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Windows 7?? January 17, 2009

Posted by Mike in End User Computing.
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First off, what is Windows 7?

As defined by it’s Wikipedia site: 

Windows 7 (formerly codenamed Blackcomb and Vienna) is the next release of Microsoft Windows, an operating system produced by Microsoft for use on personal computers, including home and business desktopslaptopsTablet PCsnetbooks and media centerPCs.[1]

Microsoft stated in 2007 that it is planning Windows 7 development for a three-year time frame starting after the release of its predecessor, Windows Vista, but that the final release date will be determined by product quality.[2]

Unlike its predecessor, Windows 7 is intended to be an incremental upgrade, to Vista, with the goal of being fully compatible with device drivers, applications, and hardware which Windows Vista is already compatible with.[3] Presentations given by the company in 2008 have focused on multi-touch support, a redesigned Windows Shell with a new taskbar, a home networking system called HomeGroup,[4] and performance improvements. Some applications that have been included with prior releases of Microsoft Windows, most notably Windows MailWindows Calendar,[citation needed] Windows Movie Maker, and Windows Photo Gallery, are no longer included with the operating system; they are instead offered separately (free of charge) as part of the Windows Live Essentialssuite.[5]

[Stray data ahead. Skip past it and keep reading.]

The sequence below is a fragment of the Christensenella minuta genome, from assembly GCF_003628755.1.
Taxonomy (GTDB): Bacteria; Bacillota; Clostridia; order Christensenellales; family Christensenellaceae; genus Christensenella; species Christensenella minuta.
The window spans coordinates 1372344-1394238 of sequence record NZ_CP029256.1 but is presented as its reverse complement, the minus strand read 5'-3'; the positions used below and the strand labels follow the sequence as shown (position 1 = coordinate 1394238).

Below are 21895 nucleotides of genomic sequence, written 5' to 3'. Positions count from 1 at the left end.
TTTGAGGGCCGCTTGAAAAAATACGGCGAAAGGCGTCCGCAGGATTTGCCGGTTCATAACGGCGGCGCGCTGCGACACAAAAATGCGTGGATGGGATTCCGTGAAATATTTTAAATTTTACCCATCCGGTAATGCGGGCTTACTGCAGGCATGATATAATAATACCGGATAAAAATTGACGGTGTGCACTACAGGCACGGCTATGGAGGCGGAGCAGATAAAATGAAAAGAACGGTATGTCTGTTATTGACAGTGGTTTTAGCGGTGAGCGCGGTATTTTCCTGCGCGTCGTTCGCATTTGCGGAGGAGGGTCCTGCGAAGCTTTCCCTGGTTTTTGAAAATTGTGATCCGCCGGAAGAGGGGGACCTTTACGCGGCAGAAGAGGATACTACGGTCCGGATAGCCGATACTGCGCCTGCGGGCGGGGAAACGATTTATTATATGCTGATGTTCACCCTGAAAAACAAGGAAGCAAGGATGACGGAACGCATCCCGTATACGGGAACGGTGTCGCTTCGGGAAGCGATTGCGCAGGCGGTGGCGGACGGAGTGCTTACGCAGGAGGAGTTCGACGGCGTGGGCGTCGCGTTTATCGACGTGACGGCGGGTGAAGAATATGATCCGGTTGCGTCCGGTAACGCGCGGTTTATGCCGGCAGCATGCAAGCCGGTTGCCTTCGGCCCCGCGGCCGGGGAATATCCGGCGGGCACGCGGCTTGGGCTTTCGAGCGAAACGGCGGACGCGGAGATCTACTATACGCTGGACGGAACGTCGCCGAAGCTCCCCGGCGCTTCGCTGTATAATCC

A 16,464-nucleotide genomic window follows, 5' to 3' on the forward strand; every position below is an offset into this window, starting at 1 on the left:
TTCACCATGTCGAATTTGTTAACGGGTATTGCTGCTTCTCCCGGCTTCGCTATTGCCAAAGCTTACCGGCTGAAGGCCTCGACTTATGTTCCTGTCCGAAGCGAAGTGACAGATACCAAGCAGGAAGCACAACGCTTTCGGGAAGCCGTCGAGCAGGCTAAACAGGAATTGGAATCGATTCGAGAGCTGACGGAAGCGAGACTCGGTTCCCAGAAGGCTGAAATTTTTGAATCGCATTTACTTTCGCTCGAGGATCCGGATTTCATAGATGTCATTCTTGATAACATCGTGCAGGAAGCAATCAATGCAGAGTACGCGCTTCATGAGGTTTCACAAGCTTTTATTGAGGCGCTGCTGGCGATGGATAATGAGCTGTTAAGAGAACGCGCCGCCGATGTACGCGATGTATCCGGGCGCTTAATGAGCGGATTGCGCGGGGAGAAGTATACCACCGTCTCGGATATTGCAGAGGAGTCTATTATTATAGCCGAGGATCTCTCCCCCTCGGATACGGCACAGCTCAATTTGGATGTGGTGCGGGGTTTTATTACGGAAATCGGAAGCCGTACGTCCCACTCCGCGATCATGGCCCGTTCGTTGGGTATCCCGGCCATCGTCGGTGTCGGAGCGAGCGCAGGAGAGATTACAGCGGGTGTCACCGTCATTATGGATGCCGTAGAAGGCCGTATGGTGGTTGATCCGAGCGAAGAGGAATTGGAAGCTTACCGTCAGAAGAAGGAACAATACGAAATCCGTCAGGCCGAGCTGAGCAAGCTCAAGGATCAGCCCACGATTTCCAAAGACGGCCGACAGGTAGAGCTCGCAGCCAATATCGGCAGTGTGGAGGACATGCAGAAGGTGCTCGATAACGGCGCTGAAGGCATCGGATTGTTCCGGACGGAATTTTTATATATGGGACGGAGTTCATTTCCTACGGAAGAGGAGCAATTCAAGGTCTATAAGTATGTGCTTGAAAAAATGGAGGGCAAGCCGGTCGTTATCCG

I came across a blog from a person who tried the recently released beta version here, http://htmlfixit.com/?p=1108

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Comments

1. thecomputerlady - January 18, 2009

Microsoft should give those of us burned by Vista a discount toward the purchase of 7!!

2. Diane - January 28, 2009

If Windows 7 is only providing compatibility with devices that are Vista-compatible it still won’t solve the problem of rendering fully-functional printers, scanners, etc. useless because no drivers exist.

3. Mike - January 28, 2009

Diane, good point but I read about a person who put the beta (let’s make this clear, it’s still in BETA) to the test.

“On the several PCs to which I’ve installed the Beta so far–two desktop PCs and four notebook computers–every PC was usable “out of the box,” meaning that I never had to seek out third party drivers before actually getting to work. Put another way, between the driver install that occurs during Setup and then again after first boot, automatically via Windows Update, the Windows 7 Beta did an admirable job of correctly identifying the components in each system and then installing working drivers.”

Read the full article here:: http://www.vista123.net/content/windows-7-beta-compatibility


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